FULLER & WARREN CO. V. TOWN OF ARLIlS'GTON.
claim 3 of his patent No. 209,960, but he has now filed a petition for a rehearing, claiming that the court was mistaken in this understanding. Both he and the appellee are, however, content to submit all questions as to claim 3 on the briefs already in, and the court will accordingly consider them. It is ordered that the judgment entered October 25,1895, be, and the same is hereby, vacated.
(December 19, 1895.)
Before PUTNAM, Circuit Judge, and NELSON and WEBB, District Judges. PER CURIAM. At the hearing of this case the court understood the appellant to waive. claim 3 of patent No. 209,960. On being assured that we were mistaken about this, we ordered a reargument as to this claim. The parties thereupon submitted the matter on their briefs. which we have fully considered. The claim is as follows:
"(3) A rowlock, swinging or stationary, having the outwardly inclined arm, d', as and for the purposes set forth."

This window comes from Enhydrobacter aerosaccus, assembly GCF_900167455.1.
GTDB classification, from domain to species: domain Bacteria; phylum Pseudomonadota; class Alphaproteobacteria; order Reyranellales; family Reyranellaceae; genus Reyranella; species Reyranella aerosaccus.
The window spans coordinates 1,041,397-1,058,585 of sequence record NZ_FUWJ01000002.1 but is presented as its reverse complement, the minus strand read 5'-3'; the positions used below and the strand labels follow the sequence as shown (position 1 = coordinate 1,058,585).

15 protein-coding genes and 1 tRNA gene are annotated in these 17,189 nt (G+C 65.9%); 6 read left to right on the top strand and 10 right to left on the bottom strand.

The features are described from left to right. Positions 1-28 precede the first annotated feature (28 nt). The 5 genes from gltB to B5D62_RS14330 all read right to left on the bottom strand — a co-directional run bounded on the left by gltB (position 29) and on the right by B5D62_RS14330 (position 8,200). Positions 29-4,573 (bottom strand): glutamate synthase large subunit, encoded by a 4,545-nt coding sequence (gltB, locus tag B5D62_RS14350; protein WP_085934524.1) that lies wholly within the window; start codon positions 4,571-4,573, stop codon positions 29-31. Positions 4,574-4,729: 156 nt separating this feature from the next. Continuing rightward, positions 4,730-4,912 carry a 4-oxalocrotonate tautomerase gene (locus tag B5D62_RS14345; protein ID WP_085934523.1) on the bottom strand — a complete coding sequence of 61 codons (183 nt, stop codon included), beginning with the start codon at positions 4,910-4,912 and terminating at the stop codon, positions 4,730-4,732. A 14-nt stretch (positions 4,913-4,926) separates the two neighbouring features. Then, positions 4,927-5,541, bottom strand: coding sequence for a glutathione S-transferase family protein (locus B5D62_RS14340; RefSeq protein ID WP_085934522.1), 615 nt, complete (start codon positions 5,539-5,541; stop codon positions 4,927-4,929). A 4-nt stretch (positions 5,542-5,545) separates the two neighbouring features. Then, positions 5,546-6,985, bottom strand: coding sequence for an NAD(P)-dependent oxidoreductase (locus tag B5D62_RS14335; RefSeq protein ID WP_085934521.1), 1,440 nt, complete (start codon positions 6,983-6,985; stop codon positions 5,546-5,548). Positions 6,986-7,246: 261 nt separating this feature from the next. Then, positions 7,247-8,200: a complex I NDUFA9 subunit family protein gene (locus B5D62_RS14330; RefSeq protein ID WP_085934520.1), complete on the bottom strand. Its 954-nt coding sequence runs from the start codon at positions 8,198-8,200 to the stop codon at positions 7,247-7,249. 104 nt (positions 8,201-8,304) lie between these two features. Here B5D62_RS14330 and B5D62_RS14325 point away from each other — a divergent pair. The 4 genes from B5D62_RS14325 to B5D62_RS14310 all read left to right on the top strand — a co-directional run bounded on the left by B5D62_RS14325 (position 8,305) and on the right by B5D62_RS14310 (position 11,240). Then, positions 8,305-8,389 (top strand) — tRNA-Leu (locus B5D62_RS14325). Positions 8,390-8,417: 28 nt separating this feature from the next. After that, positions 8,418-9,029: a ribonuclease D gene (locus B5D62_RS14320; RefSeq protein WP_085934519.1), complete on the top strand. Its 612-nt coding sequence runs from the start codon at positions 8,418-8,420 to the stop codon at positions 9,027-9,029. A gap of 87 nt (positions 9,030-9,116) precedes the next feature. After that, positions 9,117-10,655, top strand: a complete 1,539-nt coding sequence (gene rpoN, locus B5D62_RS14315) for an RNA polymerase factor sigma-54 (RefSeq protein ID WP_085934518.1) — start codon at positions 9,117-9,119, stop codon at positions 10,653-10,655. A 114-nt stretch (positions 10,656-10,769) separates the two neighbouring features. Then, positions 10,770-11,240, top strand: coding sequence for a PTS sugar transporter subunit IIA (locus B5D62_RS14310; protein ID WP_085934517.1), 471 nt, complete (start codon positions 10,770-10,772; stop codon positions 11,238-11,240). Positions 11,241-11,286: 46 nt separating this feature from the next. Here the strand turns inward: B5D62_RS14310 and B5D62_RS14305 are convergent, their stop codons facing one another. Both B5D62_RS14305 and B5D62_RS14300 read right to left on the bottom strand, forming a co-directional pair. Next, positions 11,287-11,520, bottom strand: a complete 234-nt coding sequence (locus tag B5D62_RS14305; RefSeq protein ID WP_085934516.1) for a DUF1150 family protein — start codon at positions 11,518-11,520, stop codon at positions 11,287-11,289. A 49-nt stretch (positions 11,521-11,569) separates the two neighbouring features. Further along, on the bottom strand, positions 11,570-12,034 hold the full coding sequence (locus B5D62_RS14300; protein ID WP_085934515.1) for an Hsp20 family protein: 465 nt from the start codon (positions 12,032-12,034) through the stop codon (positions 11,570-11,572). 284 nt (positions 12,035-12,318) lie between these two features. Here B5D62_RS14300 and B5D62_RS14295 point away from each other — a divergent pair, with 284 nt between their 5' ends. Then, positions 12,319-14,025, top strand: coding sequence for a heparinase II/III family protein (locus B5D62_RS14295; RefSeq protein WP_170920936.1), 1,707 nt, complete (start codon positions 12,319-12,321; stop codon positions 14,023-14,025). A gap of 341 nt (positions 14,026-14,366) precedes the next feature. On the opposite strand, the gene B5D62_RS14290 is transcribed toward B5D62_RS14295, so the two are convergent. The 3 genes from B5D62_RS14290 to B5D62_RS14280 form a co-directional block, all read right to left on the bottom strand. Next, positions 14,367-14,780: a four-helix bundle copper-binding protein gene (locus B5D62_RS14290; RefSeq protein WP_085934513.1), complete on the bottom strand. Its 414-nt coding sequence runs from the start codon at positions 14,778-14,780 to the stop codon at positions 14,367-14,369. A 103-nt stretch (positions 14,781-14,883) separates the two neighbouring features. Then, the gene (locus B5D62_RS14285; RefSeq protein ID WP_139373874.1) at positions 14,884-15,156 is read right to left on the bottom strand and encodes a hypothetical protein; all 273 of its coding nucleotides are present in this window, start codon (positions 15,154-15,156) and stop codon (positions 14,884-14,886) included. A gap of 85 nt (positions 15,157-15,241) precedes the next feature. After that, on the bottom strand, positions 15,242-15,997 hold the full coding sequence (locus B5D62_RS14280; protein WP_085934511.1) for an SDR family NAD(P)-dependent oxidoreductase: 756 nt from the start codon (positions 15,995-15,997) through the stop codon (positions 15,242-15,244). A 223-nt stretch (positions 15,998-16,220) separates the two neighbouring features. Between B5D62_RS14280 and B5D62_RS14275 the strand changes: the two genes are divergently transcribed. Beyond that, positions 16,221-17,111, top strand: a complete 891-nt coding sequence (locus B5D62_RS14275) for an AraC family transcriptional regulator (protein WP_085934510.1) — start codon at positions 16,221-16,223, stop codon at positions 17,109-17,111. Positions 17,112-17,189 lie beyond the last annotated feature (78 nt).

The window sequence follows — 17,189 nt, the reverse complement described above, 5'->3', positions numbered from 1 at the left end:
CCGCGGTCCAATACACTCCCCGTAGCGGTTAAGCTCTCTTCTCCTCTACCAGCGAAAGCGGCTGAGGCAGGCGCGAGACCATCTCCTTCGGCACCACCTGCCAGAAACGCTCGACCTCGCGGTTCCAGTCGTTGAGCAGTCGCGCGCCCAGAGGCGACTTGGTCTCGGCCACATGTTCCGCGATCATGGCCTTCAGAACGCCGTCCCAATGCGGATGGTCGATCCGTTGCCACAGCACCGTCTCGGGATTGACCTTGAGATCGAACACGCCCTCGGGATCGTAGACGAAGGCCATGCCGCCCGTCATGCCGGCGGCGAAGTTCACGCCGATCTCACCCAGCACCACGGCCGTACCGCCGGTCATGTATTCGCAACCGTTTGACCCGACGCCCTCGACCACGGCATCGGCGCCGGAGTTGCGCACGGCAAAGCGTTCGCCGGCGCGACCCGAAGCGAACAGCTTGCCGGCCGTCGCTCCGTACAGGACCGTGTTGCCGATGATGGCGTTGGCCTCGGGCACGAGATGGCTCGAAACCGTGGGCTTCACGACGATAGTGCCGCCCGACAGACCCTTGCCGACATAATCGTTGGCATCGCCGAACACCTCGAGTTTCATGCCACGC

The specification explains this claim as follows:
"When the arm, d', is made vertical, the oar, when held in the perpendicular position above alluded to, required In turning the boat, Is liable to slip up,and be caught and held upon the point alone. In such position it can be maintained only at the cost of great exertion of the oarsman, and strain upon the wrist. To obviate this difficulty, I turn the arm, d', outward at an angle of about forty-five degrees, ... ... * thus enabling the am, d', to present a supporting surface to the whole back of the oar at nearly right angles with its length."
We are of opbtion that this claim presents no patentable novelty. We think that any man of ordinary experience, on perceiving the liability of the oar to be caught, would at onCf> understand that it could be overcome by deflecting the arm as proposed by the patent. The former decree having been vacated by the allowance of the petition for a rehearing, the decree of the circuit court is affirmed, with costs.